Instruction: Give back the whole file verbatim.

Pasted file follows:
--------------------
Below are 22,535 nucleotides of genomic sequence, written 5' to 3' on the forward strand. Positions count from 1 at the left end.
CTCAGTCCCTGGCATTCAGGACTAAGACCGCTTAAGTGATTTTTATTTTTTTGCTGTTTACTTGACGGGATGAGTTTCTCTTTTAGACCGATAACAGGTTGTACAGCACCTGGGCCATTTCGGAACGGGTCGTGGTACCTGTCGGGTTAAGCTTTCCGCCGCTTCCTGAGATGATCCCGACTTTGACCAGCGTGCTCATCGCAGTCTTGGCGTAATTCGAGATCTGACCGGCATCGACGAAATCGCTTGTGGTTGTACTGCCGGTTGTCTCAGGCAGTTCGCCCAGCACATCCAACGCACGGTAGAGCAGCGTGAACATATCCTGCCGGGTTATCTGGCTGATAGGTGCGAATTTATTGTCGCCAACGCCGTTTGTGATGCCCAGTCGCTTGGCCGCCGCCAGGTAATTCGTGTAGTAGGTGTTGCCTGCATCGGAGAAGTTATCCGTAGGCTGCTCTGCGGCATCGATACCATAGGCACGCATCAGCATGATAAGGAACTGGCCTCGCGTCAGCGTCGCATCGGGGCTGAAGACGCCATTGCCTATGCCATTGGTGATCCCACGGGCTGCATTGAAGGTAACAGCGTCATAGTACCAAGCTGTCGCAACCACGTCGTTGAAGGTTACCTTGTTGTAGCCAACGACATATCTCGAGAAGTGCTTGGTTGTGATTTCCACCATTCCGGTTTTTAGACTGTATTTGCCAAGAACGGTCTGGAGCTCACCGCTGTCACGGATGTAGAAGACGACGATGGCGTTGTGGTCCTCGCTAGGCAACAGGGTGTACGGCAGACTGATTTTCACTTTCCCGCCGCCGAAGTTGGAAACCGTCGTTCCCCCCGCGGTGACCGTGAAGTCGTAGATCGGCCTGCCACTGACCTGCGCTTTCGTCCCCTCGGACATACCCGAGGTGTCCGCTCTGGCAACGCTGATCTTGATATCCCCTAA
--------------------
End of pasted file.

Below are 22,535 nucleotides of genomic sequence, written 5' to 3' on the forward strand. Positions count from 1 at the left end.
CTCAGTCCCTGGCATTCAGGACTAAGACCGCTTAAGTGATTTTTATTTTTTTGCTGTTTACTTGACGGGATGAGTTTCTCTTTTAGACCGATAACAGGTTGTACAGCACCTGGGCCATTTCGGAACGGGTCGTGGTACCTGTCGGGTTAAGCTTTCCGCCGCTTCCTGAGATGATCCCGACTTTGACCAGCGTGCTCATCGCAGTCTTGGCGTAATTCGAGATCTGACCGGCATCGACGAAATCGCTTGTGGTTGTACTGCCGGTTGTCTCAGGCAGTTCGCCCAGCACATCCAACGCACGGTAGAGCAGCGTGAACATATCCTGCCGGGTTATCTGGCTGATAGGTGCGAATTTATTGTCGCCAACGCCGTTTGTGATGCCCAGTCGCTTGGCCGCCGCCAGGTAATTCGTGTAGTAGGTGTTGCCTGCATCGGAGAAGTTATCCGTAGGCTGCTCTGCGGCATCGATACCATAGGCACGCATCAGCATGATAAGGAACTGGCCTCGCGTCAGCGTCGCATCGGGGCTGAAGACGCCATTGCCTATGCCATTGGTGATCCCACGGGCTGCATTGAAGGTAACAGCGTCATAGTACCAAGCTGTCGCAACCACGTCGTTGAAGGTTACCTTGTTGTAGCCAACGACATATCTCGAGAAGTGCTTGGTTGTGATTTCCACCATTCCGGTTTTTAGACTGTATTTGCCAAGAACGGTCTGGAGCTCACCGCTGTCACGGATGTAGAAGACGACGATGGCGTTGTGGTCCTCGCTAGGCAACAGGGTGTACGGCAGACTGATTTTCACTTTCCCGCCGCCGAAGTTGGAAACCGTCGTTCCCCCCGCGGTGACCGTGAAGTCGTAGATCGGCCTGCCACTGACCTGCGCTTTCGTCCCCTCGGACATACCCGAGGTGTCCGCTCTGGCAACGCTGATCTTGATATCCCCTAA